Big Butte Creek flows past the town of Butte Falls and access is primarily on private timber land, with some national forest land in the headwaters. Little Butte Creek starts in the Cascade Mountains south of Highway 140 near Fish Lake. The best access is on National Forest land reached by Forest Service Road 37.
    Burma and Dutch Herman Ponds - These two old mining ponds, located on Bureau of Land Management land east of Wolf Creek, are stocked with legal-sized rainbow trout in late April. The ponds also provide angling for largemouth bass and bluegill.
    Coos Bay and Coquille estuaries - Recreational crabbing is a popular family activity in the Coos Bay and Coquille estuaries. Popular areas for crabbing from docks are the Bandon and Charleston marinas. For those with a boat, the inside of Coos Bay's North Spit, between Charleston and the BLM boat ramp, produces lots of Dungeness and red rock crabs. Crabbing can be excellent in the fall, winter and early spring, but typically slows down in the estuaries during late spring and summer, as many crabs will become soft-shelled with the molt.
    Numerous clam species, such as gapers, cockles and butter clams, are available on sand and mud flats of Coos Bay nearly year-round. Marine perch and rockfish species are caught in the bays around concentrations of pilings and rock formations, particularly in spring and early summer.
    Coos Bay, Coos River and Coquille River - Striped bass, shad and sturgeon are available for anglers in the spring. Green sturgeon are listed under the Federal Endangered Species Act and must be released. This year's statewide bag limit for sturgeon is one fish per day and two fish for the year. Popular sturgeon fishing areas for the Coos estuary are near McCullough Bridge (where Highway 101 crosses Coos Bay), Haynes Inlet (the northernmost arm of Coos Bay), and upriver near the confluence of the South Coos and Millicoma rivers (five miles east of the city of Coos Bay). A popular sturgeon fishing area on the Coquille River is near the Rocky Point boat ramp.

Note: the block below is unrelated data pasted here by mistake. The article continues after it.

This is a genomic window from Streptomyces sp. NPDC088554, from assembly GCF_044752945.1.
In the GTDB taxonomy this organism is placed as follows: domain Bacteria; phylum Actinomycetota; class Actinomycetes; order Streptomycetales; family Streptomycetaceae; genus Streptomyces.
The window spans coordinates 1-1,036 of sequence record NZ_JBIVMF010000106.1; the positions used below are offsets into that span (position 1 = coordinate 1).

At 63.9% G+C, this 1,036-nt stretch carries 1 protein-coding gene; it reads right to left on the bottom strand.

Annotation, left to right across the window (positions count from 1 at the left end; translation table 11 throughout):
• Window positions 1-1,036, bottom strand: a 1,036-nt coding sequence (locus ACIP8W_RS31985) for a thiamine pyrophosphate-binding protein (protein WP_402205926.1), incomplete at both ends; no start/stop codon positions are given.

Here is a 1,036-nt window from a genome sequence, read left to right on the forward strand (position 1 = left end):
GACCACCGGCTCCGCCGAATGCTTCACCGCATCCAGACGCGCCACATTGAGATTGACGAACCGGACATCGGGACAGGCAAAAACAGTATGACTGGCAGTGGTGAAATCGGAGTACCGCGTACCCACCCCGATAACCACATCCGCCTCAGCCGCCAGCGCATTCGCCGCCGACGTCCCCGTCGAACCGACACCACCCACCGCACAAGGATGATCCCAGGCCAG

Shad will appear with warm, sunny weather in late May and into June. In general, shad are available in the Coquille river tidewater from Mother's Day to Father's Day. Popular shad-fishing areas are near Sturdivant Park and near Johnson Mill Pond on the Coquille. Shad returns to the Coquille river have been low for the last four or five years. Shad returns to the Coos basin have been almost nonexistent.
    Striped bass congregate to spawn in upper tidewater of the Coquille River in late spring. The population of striped bass in the Coos basin has been nearly nonexistent in recent years. The striper bite is usually best at night. The bite typically slows down during the spawning period in late May and early June but picks up again post-spawning. Surfperch anglers occasionally catch striped bass in the surf in early spring. The minimum length for harvesting striped bass is 24 inches.
    Smallmouth bass were recently illegally introduced into the Coquille River basin. New for 2013, there are no limits on smallmouth or largemouth bass in the Coquille River basin. The majority of the smallmouth are in the South Fork Coquille River and mainstem Coquille River.
    Denman Wildlife Area Ponds - The ponds found throughout the property offer very good fishing for a variety of warmwater species. Whetstone Pond, adjacent to the Rogue Watershed District office, is the largest. Anglers at Whetstone target largemouth bass, bluegill, black crappie and brown bullhead. Carp are also present, and green sunfish are found in some of the ponds. Good bank fishing is available, and boats with electric motors are permitted.
    A variety of fishing techniques can be effective. A simple technique is to fish a size 10, 12 or 14 hook baited with worms below a bobber. Casting small lures and jigs is also effective. Largemouth bass will strike surface or shallow-running lures fished around cover as the water warms. Information and a map of all the ponds are available at the Rogue Watershed District office of ODFW at 541-826-8774.